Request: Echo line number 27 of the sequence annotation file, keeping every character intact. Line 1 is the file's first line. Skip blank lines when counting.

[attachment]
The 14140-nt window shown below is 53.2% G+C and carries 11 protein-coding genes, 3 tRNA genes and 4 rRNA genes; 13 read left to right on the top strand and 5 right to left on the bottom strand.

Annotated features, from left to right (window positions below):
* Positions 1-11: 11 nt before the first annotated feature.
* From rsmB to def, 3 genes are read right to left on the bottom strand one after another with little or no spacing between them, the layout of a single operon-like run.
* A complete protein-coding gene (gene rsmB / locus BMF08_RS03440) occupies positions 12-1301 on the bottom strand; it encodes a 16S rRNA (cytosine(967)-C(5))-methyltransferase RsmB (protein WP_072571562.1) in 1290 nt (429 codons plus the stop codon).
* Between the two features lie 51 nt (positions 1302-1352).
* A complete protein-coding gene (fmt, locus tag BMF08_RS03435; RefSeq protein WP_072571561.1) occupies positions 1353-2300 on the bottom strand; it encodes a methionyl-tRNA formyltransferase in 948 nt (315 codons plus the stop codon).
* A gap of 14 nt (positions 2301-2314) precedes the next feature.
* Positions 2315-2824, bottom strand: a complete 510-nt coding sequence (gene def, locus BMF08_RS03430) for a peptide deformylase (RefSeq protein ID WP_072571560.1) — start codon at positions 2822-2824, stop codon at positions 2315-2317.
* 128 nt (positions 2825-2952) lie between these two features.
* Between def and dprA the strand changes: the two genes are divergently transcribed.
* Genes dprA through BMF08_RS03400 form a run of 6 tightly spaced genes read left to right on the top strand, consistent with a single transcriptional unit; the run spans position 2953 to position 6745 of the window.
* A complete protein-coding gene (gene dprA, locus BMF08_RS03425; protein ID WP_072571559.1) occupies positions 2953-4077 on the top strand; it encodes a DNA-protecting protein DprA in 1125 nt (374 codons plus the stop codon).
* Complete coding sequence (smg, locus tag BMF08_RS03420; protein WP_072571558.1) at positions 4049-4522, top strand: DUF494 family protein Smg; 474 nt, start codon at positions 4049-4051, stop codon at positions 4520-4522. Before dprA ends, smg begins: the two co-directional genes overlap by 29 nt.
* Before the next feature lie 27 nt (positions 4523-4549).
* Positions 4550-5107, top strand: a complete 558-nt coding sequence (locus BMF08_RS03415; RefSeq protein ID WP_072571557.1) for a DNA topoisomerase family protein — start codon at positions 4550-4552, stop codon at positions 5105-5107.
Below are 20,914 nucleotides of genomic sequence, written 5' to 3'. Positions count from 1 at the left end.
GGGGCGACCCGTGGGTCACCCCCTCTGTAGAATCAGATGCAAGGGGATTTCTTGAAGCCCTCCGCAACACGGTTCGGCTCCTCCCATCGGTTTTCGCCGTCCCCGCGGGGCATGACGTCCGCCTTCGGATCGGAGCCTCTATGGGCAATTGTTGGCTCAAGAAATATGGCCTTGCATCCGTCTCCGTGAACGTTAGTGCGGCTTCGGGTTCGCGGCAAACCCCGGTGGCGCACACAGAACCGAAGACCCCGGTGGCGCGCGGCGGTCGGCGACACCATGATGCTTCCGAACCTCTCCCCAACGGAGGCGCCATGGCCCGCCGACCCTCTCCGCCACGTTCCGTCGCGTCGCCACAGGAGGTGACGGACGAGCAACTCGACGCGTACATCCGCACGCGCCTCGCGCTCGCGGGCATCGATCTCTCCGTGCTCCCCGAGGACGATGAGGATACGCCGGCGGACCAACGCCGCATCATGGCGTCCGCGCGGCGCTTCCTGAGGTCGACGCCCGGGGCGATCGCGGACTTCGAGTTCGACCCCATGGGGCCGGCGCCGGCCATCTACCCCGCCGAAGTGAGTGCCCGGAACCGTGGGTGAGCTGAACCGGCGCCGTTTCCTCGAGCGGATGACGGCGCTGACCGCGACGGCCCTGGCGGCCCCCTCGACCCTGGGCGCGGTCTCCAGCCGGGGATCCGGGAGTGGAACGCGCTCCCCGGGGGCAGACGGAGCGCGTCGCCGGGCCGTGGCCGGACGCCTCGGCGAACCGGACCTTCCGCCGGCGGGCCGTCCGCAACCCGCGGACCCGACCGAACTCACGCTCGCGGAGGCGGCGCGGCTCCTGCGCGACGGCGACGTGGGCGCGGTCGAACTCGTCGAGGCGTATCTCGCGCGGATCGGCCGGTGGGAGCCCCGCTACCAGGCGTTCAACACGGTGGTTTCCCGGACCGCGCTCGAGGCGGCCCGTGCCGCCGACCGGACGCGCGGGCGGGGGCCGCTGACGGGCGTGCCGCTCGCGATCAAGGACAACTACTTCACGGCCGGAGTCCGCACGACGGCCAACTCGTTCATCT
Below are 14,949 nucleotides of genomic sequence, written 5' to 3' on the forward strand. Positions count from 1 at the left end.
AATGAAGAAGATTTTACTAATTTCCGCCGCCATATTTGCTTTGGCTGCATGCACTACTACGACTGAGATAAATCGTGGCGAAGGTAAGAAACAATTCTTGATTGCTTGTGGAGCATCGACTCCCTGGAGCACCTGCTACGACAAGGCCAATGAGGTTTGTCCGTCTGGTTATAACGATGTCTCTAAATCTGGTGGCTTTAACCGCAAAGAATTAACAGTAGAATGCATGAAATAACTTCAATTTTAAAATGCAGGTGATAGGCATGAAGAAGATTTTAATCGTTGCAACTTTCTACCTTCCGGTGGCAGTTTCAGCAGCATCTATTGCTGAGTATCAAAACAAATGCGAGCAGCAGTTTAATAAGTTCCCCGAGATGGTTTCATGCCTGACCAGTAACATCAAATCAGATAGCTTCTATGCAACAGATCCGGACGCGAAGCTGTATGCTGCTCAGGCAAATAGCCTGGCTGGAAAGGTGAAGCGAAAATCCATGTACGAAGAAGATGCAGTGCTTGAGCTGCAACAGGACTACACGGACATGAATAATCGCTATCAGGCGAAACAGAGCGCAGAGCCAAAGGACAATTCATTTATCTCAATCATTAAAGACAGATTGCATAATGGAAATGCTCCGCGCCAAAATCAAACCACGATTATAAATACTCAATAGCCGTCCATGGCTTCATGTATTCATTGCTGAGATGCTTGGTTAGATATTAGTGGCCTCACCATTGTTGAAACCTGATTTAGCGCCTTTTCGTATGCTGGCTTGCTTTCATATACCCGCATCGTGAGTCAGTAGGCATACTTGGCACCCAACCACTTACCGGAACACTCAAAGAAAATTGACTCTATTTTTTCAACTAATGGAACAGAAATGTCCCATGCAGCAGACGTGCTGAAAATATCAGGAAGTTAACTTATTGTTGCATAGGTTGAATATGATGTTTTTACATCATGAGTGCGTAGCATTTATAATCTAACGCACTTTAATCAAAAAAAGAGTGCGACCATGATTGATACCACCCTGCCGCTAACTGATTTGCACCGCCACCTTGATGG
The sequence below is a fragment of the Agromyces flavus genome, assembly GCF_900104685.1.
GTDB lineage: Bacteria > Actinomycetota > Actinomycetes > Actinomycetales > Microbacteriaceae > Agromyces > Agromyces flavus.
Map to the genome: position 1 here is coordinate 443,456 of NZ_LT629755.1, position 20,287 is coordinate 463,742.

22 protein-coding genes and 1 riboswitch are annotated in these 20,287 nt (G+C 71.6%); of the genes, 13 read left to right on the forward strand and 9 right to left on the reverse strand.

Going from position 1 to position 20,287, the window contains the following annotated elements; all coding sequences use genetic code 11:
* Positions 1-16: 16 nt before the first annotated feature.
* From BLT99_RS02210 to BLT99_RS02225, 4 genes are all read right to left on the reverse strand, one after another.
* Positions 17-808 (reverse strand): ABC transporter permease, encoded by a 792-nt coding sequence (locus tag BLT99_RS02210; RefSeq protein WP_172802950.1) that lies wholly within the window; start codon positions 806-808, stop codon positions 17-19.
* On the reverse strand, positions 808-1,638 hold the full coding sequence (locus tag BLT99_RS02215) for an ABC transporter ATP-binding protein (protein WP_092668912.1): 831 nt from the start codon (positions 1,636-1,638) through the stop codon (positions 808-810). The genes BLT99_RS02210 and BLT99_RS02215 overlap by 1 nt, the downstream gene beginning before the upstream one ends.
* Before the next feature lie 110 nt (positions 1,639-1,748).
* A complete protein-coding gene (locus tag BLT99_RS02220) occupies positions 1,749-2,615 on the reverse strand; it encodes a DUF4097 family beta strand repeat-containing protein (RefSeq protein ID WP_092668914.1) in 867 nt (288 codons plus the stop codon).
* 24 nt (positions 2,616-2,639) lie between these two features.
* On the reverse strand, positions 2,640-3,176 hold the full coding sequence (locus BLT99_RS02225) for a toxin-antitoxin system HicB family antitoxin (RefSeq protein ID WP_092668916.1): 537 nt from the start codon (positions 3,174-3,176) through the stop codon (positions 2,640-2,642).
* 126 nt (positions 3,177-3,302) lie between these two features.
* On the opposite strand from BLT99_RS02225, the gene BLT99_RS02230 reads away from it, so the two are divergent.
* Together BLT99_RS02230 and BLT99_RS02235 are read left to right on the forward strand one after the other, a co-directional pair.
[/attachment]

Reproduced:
* From BLT99_RS02210 to BLT99_RS02225, 4 genes are all read right to left on the reverse strand, one after another.